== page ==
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Jang-Tucci, K., Benbow, R. J., & Bañuelos, N., (2023). Using Multiple Generator Random Interpreters (MGRIs) for Studying Undergraduate Student Support Networks. Networks & Cultural Assets Project. Center for Research on College-Workforce Transitions. University of Wisconsin–Madison, Division of Continuing Studies.

Abstract: Researchers in higher education who study social support networks—groups of interpersonal relationships through which individuals exchange help, advice, and guidance (Wasserman & Faust, 1994)—widely use name generators and interpreters in surveys. “Name generators” are questions that elicit the names of people with whom survey respondents exchange information or discuss certain topics. After collecting these names, surveys often include “name interpreters” that ask respondents to provide information on the people who have been listed, including, for example, each person’s role in the respondent’s life, their education level, how close the respondent feels affectively to each person, etc. This research brief introduces the Multiple Generator Random Interpreter (MGRI; Marin & Hampton, 2007), a method for collecting personal or “ego” network data, as an alternative to traditional name generators and interpreters in social network research. Specifically, we focus on: (1) How MGRIs are different from Traditional Name Generators and Interpreters (TNGIs), and (2) What new insights can be yielded from using MGRIs when assessing college students’ support networks. We answer  with a review of social network literature, and then focus on  describing research methods and empirical evidence from two studies we have conducted of Latino/a/x/e (hereinafter “Latine”) college students in two U.S. states. We conclude with insights from our analyses and links to resources for implementing MGRIs in online surveys.

Bañuelos, N.,  Jang-Tucci, K., Benbow, R., McCray, T., Gonzalez-Quizhpe, L. (2023). Forming Science Identity in Personal Networks: A Quantitative Study of Social Support for Latine STEM Students. Center for Research on College-Workforce Transitions. University of Wisconsin–Madison.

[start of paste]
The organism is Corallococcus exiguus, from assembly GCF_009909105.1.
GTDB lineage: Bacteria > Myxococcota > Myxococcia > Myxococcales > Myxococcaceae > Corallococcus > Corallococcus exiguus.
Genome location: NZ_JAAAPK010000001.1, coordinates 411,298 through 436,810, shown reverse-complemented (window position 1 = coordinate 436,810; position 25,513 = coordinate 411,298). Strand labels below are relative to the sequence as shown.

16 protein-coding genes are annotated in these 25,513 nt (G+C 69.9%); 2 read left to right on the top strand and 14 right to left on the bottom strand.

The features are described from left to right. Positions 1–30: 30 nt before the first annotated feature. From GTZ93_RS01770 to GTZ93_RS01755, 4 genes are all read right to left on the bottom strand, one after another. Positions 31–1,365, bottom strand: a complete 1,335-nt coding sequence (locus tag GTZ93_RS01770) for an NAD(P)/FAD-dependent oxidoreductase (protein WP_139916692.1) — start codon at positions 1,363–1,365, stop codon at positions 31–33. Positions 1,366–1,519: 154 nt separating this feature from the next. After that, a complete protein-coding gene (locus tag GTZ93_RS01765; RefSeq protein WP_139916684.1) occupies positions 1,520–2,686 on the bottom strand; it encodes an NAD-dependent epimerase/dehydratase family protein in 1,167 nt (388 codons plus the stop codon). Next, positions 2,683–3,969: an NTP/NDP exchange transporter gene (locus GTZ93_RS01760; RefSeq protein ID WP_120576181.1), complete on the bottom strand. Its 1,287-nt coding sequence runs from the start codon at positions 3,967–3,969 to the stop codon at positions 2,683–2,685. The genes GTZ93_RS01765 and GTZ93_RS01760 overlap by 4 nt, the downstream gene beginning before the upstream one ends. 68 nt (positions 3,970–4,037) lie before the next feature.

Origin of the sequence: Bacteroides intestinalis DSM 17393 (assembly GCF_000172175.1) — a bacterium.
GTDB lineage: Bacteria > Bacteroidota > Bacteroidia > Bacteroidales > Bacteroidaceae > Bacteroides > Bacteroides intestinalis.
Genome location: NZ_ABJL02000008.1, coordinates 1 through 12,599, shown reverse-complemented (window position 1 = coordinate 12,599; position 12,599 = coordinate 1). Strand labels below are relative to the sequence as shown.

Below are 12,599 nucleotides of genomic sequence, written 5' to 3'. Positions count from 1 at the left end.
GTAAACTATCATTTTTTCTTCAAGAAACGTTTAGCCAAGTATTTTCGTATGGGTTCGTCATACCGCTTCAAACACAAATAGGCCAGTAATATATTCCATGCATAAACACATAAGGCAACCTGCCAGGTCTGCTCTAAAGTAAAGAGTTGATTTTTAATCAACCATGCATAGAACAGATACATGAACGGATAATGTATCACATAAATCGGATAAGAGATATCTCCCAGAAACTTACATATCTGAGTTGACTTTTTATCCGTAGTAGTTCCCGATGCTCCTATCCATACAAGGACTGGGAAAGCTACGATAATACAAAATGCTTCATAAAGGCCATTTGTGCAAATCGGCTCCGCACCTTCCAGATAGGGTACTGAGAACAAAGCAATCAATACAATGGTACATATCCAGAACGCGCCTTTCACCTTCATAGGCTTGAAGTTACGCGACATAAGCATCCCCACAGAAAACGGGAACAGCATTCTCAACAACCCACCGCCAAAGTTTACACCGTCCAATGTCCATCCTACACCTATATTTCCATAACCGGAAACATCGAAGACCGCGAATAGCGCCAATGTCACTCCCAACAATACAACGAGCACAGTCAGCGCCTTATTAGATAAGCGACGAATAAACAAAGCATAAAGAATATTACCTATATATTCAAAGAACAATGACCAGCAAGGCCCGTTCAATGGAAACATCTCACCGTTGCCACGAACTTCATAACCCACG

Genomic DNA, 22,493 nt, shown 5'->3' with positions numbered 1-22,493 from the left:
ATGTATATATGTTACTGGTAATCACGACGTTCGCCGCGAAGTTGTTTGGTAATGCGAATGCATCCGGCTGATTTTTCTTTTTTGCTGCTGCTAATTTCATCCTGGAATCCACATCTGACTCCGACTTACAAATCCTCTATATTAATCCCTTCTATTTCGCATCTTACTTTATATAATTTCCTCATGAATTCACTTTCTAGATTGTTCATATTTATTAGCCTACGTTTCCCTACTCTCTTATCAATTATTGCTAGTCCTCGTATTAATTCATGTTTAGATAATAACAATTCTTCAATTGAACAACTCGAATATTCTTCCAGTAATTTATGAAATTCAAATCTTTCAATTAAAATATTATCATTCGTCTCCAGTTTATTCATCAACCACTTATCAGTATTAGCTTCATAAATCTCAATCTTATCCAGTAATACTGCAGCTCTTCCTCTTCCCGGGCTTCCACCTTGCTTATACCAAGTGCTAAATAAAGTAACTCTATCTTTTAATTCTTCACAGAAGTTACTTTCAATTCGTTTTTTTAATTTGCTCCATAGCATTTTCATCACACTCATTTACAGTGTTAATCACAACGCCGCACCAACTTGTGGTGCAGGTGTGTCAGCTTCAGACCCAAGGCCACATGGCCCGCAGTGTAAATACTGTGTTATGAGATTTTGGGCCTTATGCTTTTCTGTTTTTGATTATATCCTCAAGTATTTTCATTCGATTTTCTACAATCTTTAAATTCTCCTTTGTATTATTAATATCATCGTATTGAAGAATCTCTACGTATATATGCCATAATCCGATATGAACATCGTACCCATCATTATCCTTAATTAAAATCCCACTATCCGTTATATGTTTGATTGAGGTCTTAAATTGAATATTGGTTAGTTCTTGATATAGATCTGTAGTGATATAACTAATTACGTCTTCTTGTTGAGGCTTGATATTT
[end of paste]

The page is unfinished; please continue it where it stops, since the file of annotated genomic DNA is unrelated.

Abstract: Although Latine students and their families maintain high aspirations for their achievement in STEM (Science,Technology, Engineering, and Mathematics), they continue to face barriers to STEM degree completion and remain underrepresented in the STEM workforce. Social support systems are key to science identity formation and sense of belonging, two important predictors of persistence and attainment in STEM, particularly among historically marginalized students (Chemers et al., 2011; Strayhorn, 2012). For this reason, documenting Latine college students’ social networks – including their strengths, structure, and how they change over time– can help researchers understand trajectories in STEM.

Using the Community Cultural Wealth framework (CCW) – a theory focused on strengths within Communities of Color (Yosso, 2005) – this study examines survey responses from Latine STEM majors across the University of Texas System and measures important contours of Latine STEM students’ social networks, including (1) the features of these social networks, (2) the forms of CCW students possess in their social networks, and (3) the relationships that exist between students’ networks, science identity, and sense of belonging.

Hora, M., Lee, C. (2023). Cultural Scripts for Teaching Transferable Skills: Exploring the Role of Industry Experience and Pedagogical Situations on Skills-Focused Instruction in College Classrooms. Center for Research on College-Workforce Transitions. University of Wisconsin–Madison, Division of Continuing Studies.

Abstract: Why do postsecondary faculty teach the way they do, and what predicts their use of particular teaching methods and student engagement strategies in the classroom? Based on research over the last 40 years in both K-12 and postsecondary settings, consensus exists that no single predictor of instructional practice exists, but that a myriad of forces (e.g., individual, socio-cultural, and contextual) interact to shape how an instructor plans and teaches their classes (Shavelson & Stern, 1981; Lattuca & Stark, 2011; Posselt et al., 2020).

In this paper, we address this question by examining the potential role of a specific type of instructor attribute – that of prior experience in non-academic workplaces (hereafter called industry experience) – that is theorized to be associated with students’ acquisition of skills known variously as “soft,” “non-cognitive” or “transferable” (Deming, 2017; Pellegrino & Hilton, 2002). We address how culture is conceptualized in higher education in general, and in studies of faculty teaching in particular, especially the unit of analysis wherein cultural elements reside and then change (or not) over time (Välimaa, 1998). Following a brief exposition of the theoretical and empirical foundations of this approach, we then report findings from an exploratory mixed-methods study where these ideas were explored in the context of teaching in science, technology, engineering, mathematics and medical (STEMM) fields. We conclude the paper with an analysis of the implications of these data for faculty development, but also concerns that cultural scripts can encode ideologies and norms antithetical to a liberal, democratic, and equity-oriented education (Cronon, 1988; Harris & Patton, 2019; Urciuoli, 2008).